A Star in the Galaxy?
The Samsung Galaxy Tab 10.1 is pretty much similar to its Android counterparts when it comes to hardware configurations - an NVIDIA Tegra 2 (1GHz) dual-core processor and 1GB of RAM. Obviously, we would expect it to perform on par with any other similar Android tablet, but just to be sure it ranks as well as the others, we've shared our benchmark findings too.
For the performance benchmarks, we pit the Samsung Galaxy Tab 10.1 against the newcomer Lenovo IdeaPad Tablet K1 and ASUS Eee Pad Transformer as they run on the same Android 3.1 platform. As usual, the Apple iPad 2 is included as it is by far a benchmark for all other tablets. The following benchmarks are used for raw performance evaluation: -
- Quadrant evaluates the CPU, memory, I/O and 3D graphics performance. This is an Android OS based test.
- Smartbench 2011 is a multi-core friendly benchmark application that includes both the Productivity and Games Indices for a more complete gauge of the overall performance of Android devices.
|Device||Samsung Galaxy Tab 10.1||Lenovo IdeaPad Tablet K1||ASUS Eee Pad Transformer||Apple iPad 2|
|CPU||NVIDIA Tegra 2 dual-core 1GHz||NVIDIA Tegra 2 dual-core 1GHz||NVIDIA Tegra 2 dual-core 1GHz||Apple A5 dual-core 1GHz|
|GPU||ULP GeForce||ULP GeForce||ULP GeForce||PowerVR SGX 543MP2|
|OS||Google Android 3.1||Google Android 3.1||Google Android 3.0||Apple iOS 4.3|
From the results above, the Samsung Galaxy Tab 10.1 performed consistently well across all three benchmarks. The Galaxy Tab 10.1 took a decent lead over the other two Android tablets, breaching the 2000 and 3000 marks in the Quadrant and Smartbench 2011 (Productivity) benchmarks respectively. The ASUS Eee Pad Transformer edges out the Galaxy Tab 10.1 in the Smartbench 2011 (Games) benchmark but the difference is minimal. Despite the better benchmark number, the user experience was found to be similar across the board as they are equipped with the same hardware components.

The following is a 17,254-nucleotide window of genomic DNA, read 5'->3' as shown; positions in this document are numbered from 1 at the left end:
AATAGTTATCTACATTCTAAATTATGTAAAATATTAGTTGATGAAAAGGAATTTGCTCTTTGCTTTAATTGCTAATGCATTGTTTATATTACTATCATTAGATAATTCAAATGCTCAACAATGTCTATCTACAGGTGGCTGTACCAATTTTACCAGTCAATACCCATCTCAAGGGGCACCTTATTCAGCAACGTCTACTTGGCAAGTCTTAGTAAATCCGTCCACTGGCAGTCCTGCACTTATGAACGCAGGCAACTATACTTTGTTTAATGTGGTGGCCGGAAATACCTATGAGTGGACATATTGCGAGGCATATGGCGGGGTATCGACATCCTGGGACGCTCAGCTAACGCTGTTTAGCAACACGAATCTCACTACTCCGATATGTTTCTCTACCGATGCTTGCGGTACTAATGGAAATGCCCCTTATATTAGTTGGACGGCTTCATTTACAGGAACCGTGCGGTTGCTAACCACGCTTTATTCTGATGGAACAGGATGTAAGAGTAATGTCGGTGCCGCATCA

When it comes to web browser performance, the Android tablets generally do not differ much from the Apple iPad 2 although the Samsung Galaxy Tab 10.1 seemed to falter a little in this aspect. Again numbers aside, it's important to note that Android tablets do have an edge over the Apple iPad 2 due to Adobe Flash support.
Benchmark results are just one part of the user experience, acting as a fraction of your purchasing consideration. The actual usage is might vary from what's shown in the benchmarks. Our time with the Samsung Galaxy Tab 10.1 was a positive one, although there were slight lags when navigating the user interface (as mentioned in the earlier section). We suspect that the Samsung TouchWiz is the culprit for hogging system resources, hence resulting in a slightly sluggish user experience compared to the other tablets.
Do note that the above benchmarks are conducted with stock firmwares, and hence do not reflect the day-to-day usage conditions of the tablet.